4 HBCUs Awarded $1 Million Grant After Racist Bomb Threats Shut Down Campus

Four HBCUs are receiving a grant worth $1 million after falling victim to bomb threats.

Claflin University, Delaware State University, Howard University, and Texas Southern University will split the grant gifted by the U.S. Department of Education as part of the Project SERV initiative, Newsone reports.

Project SERV, or Project School Emergency Response to Violence, helps higher education institutions affected by violent bomb threats. Secretary of Education Miguel Cardona said in a statement that the grant will help these schools “better serve students, faculty, and staff by increasing access to mental health and wellness services and improving other vital supports.” “The Biden-Harris administration will always stand by HBCUs and unequivocally condemn racist efforts to terrorize Black students and educators and deprive them of their right to safe, welcoming, and nurturing environments for teaching and learning,” Cardona said.

Almost 50 HBCUs were targets of bomb threats last year. Fortunately, none of the threats were credible, but several classes were interrupted and canceled as students were instructed to evacuate due to the strong security presence on the campuses.

The schools received specific amounts of funds. According to New York Amsterdam News, Texas Southern University in Houston was awarded $191,962, and Delaware State University in the capital city of Delaware received $217,000. Howard University in Washington, D.C., was given $203,000; in Orangeburg, South Carolina, Claflin University received the highest amount of $440,000.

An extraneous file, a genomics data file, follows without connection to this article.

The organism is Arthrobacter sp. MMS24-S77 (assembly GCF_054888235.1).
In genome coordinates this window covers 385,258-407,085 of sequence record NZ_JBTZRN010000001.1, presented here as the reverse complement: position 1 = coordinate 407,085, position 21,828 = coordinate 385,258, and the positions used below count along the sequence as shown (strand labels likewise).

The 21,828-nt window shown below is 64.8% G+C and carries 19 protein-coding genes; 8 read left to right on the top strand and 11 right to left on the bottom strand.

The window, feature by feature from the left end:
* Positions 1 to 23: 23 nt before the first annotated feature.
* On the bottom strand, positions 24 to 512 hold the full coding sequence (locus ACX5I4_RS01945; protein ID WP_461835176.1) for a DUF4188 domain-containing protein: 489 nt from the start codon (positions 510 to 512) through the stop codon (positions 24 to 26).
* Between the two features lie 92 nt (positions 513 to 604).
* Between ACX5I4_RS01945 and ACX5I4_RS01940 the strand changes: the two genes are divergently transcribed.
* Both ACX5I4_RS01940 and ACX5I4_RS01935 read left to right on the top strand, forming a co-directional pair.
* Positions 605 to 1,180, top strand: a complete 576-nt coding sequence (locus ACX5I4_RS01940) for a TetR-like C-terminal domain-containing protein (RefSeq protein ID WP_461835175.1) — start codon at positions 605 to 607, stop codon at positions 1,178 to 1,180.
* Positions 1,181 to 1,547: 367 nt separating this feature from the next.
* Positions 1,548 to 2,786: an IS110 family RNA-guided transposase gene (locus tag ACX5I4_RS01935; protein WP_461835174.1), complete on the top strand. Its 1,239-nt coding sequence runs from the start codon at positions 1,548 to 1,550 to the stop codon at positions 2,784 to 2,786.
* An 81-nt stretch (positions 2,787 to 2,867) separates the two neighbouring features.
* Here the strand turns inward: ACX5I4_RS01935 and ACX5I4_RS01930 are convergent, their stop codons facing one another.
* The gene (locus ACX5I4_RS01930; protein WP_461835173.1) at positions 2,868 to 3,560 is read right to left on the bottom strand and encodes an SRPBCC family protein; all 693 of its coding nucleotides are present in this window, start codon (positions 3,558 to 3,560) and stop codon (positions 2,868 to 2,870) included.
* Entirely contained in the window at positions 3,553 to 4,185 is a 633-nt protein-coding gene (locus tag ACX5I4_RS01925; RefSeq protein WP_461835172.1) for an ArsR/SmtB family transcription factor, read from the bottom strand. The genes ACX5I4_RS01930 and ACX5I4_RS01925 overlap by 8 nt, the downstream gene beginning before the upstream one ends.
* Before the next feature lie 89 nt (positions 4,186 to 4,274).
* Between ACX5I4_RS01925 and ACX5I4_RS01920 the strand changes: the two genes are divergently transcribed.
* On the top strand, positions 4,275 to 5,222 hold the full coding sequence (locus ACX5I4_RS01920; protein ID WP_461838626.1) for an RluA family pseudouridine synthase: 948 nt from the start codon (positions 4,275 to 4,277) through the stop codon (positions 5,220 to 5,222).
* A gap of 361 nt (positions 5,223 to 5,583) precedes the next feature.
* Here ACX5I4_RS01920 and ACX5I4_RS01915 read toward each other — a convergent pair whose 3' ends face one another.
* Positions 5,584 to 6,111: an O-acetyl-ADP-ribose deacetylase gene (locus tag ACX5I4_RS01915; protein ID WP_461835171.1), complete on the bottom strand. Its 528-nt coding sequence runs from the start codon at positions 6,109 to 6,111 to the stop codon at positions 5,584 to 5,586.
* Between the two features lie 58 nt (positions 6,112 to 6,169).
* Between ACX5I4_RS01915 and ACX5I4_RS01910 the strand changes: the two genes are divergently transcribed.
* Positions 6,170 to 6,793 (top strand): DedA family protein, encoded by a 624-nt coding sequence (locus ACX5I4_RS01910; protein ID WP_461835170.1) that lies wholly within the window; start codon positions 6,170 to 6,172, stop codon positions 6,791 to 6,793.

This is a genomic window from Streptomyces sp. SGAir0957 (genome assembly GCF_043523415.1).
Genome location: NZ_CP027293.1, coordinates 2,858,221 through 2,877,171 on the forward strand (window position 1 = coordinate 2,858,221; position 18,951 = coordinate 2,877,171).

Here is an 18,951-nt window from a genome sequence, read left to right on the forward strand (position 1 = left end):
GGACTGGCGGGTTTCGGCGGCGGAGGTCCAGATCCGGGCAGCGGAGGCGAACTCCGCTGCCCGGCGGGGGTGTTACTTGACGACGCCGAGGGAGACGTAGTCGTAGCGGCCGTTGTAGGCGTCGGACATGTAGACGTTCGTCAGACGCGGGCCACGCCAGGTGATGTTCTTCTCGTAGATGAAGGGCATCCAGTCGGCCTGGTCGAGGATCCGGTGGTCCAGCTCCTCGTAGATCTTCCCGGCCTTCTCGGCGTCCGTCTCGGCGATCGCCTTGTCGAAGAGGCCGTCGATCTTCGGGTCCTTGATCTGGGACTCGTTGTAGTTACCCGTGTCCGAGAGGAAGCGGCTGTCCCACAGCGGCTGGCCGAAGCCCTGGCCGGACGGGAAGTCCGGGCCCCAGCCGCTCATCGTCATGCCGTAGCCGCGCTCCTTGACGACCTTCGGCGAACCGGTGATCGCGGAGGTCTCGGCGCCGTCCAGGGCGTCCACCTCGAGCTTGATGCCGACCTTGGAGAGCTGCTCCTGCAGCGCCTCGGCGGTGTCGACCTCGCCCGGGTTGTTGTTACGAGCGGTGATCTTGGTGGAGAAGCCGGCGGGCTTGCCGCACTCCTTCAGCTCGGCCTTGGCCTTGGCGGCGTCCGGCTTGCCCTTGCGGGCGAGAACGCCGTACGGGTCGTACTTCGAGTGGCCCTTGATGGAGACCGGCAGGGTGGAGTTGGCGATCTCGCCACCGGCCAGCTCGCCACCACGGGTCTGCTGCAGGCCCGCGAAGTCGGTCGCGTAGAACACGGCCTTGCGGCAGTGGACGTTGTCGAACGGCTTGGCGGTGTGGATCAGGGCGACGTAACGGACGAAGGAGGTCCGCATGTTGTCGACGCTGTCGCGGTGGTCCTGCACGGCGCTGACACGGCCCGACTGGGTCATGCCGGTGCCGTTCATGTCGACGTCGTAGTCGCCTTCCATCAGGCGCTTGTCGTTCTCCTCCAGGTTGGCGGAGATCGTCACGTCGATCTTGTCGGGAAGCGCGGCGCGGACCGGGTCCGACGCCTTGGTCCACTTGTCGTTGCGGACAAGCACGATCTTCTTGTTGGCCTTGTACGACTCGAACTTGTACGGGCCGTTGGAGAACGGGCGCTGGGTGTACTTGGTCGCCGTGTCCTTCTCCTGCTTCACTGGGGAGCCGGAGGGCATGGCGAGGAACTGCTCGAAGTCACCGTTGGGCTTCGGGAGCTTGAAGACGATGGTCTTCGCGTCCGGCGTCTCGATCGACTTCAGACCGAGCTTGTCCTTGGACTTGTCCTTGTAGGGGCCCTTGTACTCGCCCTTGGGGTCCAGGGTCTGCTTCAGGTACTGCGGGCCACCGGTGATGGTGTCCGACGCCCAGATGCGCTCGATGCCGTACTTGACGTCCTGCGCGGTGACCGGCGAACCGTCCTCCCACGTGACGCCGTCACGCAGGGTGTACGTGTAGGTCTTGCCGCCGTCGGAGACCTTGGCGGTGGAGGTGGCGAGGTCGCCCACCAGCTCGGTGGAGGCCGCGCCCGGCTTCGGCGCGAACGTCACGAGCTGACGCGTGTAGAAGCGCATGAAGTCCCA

Each school has identified how they will use the funds. Howard will hire case managers responsible for conducting wellness visits and contacting families about student wellness concerns. A new field training specialist will be hired full-time to provide security training. Funds for DSU are being used to develop a Mental Health First Aid Education Program and to pay for the overtime expenses for counselors, social workers, and law enforcement officers.

Texas Southern is preparing to use the Project SERV funds to hire a project coordinator to manage and oversee a project providing one year of access to in-person and tele-mental health services. Lastly, Claflin plans to hire a licensed clinical social worker to focus on stress reduction and provide workshops focused on identifying signs of distress in students and coworkers.

Other HBCUs, including Tougaloo College, Fayetteville State University, Fisk, and Coppin State, have received Project SERV grants.